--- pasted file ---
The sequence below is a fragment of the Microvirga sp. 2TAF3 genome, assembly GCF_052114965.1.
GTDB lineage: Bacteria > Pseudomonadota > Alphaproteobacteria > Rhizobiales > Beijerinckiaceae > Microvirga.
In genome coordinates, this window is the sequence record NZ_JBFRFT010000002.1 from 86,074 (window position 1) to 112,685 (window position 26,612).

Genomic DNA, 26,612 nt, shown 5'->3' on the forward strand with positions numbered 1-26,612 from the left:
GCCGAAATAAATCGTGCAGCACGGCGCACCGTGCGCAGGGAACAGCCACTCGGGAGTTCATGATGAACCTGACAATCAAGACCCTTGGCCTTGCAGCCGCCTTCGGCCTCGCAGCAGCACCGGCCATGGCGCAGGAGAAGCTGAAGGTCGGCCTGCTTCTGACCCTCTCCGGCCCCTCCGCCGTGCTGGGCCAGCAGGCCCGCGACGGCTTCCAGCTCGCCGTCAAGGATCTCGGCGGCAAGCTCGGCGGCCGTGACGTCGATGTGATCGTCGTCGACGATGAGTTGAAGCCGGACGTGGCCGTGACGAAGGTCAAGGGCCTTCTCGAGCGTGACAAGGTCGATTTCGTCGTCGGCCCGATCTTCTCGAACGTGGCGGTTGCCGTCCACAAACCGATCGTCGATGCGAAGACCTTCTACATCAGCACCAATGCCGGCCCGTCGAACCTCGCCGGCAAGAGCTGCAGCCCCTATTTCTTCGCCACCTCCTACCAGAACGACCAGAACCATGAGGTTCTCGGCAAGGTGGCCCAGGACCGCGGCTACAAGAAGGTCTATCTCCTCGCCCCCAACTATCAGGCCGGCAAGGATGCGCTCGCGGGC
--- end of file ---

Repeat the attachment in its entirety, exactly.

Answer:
The sequence below is a fragment of the Microvirga sp. 2TAF3 genome, assembly GCF_052114965.1.
GTDB lineage: Bacteria > Pseudomonadota > Alphaproteobacteria > Rhizobiales > Beijerinckiaceae > Microvirga.
In genome coordinates, this window is the sequence record NZ_JBFRFT010000002.1 from 86,074 (window position 1) to 112,685 (window position 26,612).

Genomic DNA, 26,612 nt, shown 5'->3' on the forward strand with positions numbered 1-26,612 from the left:
GCCGAAATAAATCGTGCAGCACGGCGCACCGTGCGCAGGGAACAGCCACTCGGGAGTTCATGATGAACCTGACAATCAAGACCCTTGGCCTTGCAGCCGCCTTCGGCCTCGCAGCAGCACCGGCCATGGCGCAGGAGAAGCTGAAGGTCGGCCTGCTTCTGACCCTCTCCGGCCCCTCCGCCGTGCTGGGCCAGCAGGCCCGCGACGGCTTCCAGCTCGCCGTCAAGGATCTCGGCGGCAAGCTCGGCGGCCGTGACGTCGATGTGATCGTCGTCGACGATGAGTTGAAGCCGGACGTGGCCGTGACGAAGGTCAAGGGCCTTCTCGAGCGTGACAAGGTCGATTTCGTCGTCGGCCCGATCTTCTCGAACGTGGCGGTTGCCGTCCACAAACCGATCGTCGATGCGAAGACCTTCTACATCAGCACCAATGCCGGCCCGTCGAACCTCGCCGGCAAGAGCTGCAGCCCCTATTTCTTCGCCACCTCCTACCAGAACGACCAGAACCATGAGGTTCTCGGCAAGGTGGCCCAGGACCGCGGCTACAAGAAGGTCTATCTCCTCGCCCCCAACTATCAGGCCGGCAAGGATGCGCTCGCGGGC